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CFPB seeks feedback on LO comp
On March 10, the CFPB issued a Request for Comment (RFC) seeking feedback on the Regulation Z Mortgage Loan Originator Rules, including the provisions often referred to as the Loan Originator Compensation or “LO Comp” Rule. (See also blog post here.) The Bureau states that a significant focus of the RFC is to assist in determining whether the Rule should be amended or rescinded to minimize the Rule’s economic impact upon small entities.
The Mortgage Loan Originator Rules, among other things, prohibit compensation to loan originators that is based on the terms of a mortgage transaction (or proxies for terms), prohibit a loan originator from receiving compensation from both the creditor and consumer on the same transaction, prohibit steering a consumer to a particular loan because it will result in more compensation for the loan originator unless the loan is in the consumer’s interest, require certain records related to compensation be kept, and implement licensing and qualification requirements for loan originators.
The RFC is open-ended insofar as it requests public comment on any topic related to the impact of the Mortgage Loan Originator Rules pursuant to section 610 of the Regulatory Flexibility Act (Section 610). Section 610 mandates a review of all agency rules which have a significant economic impact upon a substantial number of small entities within ten years of its effective date. In conducting a Section 610 review, the agency must consider (i) the continued need for the rule; (ii) the nature of complaints or comments received concerning the rule from the public; (iii) the complexity of the rule; (iv) the extent to which the rule overlaps, duplicates, or conflicts with other Federal rules, and, to the extent feasible, with State and local governmental rules; and (v) the length of time since the rule has been evaluated or the degree to which technology, economic conditions, or other factors have changed in the area affected by the rule.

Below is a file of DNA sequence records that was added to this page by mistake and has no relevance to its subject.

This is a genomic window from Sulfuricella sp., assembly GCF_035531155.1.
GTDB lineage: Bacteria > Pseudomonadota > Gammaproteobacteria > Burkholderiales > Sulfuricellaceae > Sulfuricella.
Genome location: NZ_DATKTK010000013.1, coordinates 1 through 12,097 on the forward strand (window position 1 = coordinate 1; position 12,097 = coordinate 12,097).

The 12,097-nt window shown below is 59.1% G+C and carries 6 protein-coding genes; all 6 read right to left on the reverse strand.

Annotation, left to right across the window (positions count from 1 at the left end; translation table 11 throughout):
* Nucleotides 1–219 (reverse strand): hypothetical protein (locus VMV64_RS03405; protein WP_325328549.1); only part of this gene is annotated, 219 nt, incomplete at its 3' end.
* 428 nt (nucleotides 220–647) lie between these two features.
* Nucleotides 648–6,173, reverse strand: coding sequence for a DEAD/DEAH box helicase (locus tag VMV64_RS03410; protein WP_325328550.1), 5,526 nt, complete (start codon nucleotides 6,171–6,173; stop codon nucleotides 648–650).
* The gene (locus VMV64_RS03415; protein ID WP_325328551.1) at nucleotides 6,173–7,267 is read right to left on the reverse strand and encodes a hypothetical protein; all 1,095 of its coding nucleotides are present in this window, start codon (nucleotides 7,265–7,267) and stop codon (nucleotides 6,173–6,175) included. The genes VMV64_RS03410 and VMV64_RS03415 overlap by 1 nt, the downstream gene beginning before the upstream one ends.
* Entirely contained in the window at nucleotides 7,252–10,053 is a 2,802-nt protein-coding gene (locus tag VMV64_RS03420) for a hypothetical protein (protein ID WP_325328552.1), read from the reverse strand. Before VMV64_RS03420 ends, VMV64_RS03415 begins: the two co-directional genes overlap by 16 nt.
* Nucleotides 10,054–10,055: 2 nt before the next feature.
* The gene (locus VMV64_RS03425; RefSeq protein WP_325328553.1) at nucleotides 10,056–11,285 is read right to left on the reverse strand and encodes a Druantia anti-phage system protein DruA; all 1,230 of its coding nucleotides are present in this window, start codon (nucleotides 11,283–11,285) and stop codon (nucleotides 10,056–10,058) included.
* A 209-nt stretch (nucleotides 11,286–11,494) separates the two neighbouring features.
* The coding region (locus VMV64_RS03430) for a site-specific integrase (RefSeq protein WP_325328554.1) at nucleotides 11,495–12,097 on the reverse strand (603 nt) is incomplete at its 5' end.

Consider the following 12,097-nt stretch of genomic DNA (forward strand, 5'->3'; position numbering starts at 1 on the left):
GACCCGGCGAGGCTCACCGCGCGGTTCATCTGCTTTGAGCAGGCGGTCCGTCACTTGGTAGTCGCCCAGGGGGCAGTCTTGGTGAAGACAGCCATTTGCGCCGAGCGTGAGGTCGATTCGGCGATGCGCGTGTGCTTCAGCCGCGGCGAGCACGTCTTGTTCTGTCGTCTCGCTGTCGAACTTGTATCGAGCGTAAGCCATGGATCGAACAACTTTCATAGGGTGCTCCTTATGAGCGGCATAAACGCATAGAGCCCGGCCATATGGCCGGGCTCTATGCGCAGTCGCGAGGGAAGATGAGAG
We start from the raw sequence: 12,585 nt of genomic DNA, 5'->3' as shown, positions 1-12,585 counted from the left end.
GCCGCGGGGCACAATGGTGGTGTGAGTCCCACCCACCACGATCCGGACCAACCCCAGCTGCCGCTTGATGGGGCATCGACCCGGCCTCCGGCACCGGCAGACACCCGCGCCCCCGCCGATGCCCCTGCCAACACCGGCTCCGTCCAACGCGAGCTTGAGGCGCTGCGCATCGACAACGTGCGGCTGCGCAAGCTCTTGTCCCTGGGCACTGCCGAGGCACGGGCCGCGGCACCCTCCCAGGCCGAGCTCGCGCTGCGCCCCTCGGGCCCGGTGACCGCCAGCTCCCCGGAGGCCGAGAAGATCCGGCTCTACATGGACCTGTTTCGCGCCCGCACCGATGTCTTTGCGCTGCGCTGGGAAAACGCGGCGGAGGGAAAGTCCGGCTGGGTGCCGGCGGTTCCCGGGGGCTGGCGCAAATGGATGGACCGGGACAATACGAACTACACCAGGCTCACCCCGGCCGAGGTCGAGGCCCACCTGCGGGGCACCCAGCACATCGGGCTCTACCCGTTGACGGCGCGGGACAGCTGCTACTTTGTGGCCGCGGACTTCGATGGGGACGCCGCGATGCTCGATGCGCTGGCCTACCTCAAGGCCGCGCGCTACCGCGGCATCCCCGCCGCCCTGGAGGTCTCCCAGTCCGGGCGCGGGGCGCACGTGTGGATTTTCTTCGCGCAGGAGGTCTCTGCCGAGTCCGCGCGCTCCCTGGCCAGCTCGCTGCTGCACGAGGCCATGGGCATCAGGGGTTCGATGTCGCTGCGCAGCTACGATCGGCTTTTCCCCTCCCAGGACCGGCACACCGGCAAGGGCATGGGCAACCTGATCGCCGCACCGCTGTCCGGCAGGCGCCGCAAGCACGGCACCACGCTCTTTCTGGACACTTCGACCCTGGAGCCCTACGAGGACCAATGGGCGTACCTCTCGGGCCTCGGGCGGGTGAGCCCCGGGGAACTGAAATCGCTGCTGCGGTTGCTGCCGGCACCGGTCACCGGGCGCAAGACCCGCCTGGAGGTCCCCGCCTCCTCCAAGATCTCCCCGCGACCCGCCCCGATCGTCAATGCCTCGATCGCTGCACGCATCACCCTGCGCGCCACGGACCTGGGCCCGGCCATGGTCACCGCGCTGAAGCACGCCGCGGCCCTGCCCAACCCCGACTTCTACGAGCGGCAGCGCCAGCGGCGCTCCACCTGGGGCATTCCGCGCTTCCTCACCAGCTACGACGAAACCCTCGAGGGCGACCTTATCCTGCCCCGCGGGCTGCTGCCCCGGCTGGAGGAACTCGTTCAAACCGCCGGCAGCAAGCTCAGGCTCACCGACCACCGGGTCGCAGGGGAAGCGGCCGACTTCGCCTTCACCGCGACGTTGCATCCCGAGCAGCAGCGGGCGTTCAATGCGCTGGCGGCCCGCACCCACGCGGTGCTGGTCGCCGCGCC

Notably, the RFC references feedback it has previously received from stakeholders related to the Mortgage Loan Originator Rules, specifically referring to recommendations it has received related to (i) whether to permit different loan originator compensation for originating State housing finance authority loans as compared to other loans (i.e., on bond loans); (ii) whether to permit creditors to decrease a loan originator’s compensation due to the loan originator’s error or to match competition; and (iii) how the Rule provisions apply to loans originated by mortgage brokers and retail loan originators differently. Each of these topics has been a source of significant industry input, including in response to the CFPB’s 2018 Request for Information Regarding the Bureau's Adopted Regulations.